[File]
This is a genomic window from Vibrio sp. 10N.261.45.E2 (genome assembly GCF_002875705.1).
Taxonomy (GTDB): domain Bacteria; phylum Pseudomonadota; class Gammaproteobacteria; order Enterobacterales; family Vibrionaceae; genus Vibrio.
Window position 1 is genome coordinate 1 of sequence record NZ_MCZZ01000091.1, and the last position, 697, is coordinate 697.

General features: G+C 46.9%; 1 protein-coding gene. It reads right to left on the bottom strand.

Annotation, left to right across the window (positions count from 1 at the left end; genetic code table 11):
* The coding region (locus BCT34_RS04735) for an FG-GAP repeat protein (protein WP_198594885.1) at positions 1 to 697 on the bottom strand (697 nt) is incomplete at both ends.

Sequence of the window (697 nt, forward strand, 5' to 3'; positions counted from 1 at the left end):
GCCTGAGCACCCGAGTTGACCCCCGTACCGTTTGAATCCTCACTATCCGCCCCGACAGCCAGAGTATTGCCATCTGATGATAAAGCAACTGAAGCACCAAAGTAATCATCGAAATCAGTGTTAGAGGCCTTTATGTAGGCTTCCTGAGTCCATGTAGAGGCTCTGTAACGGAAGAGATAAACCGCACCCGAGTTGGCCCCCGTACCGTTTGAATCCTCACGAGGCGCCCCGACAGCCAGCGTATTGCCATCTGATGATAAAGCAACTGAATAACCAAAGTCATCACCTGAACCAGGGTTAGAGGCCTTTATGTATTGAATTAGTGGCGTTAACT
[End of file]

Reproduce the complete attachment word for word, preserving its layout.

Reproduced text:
This is a genomic window from Vibrio sp. 10N.261.45.E2 (genome assembly GCF_002875705.1).
Taxonomy (GTDB): domain Bacteria; phylum Pseudomonadota; class Gammaproteobacteria; order Enterobacterales; family Vibrionaceae; genus Vibrio.
Window position 1 is genome coordinate 1 of sequence record NZ_MCZZ01000091.1, and the last position, 697, is coordinate 697.

General features: G+C 46.9%; 1 protein-coding gene. It reads right to left on the bottom strand.

Annotation, left to right across the window (positions count from 1 at the left end; genetic code table 11):
* The coding region (locus BCT34_RS04735) for an FG-GAP repeat protein (protein WP_198594885.1) at positions 1 to 697 on the bottom strand (697 nt) is incomplete at both ends.

Sequence of the window (697 nt, forward strand, 5' to 3'; positions counted from 1 at the left end):
GCCTGAGCACCCGAGTTGACCCCCGTACCGTTTGAATCCTCACTATCCGCCCCGACAGCCAGAGTATTGCCATCTGATGATAAAGCAACTGAAGCACCAAAGTAATCATCGAAATCAGTGTTAGAGGCCTTTATGTAGGCTTCCTGAGTCCATGTAGAGGCTCTGTAACGGAAGAGATAAACCGCACCCGAGTTGGCCCCCGTACCGTTTGAATCCTCACGAGGCGCCCCGACAGCCAGCGTATTGCCATCTGATGATAAAGCAACTGAATAACCAAAGTCATCACCTGAACCAGGGTTAGAGGCCTTTATGTATTGAATTAGTGGCGTTAACT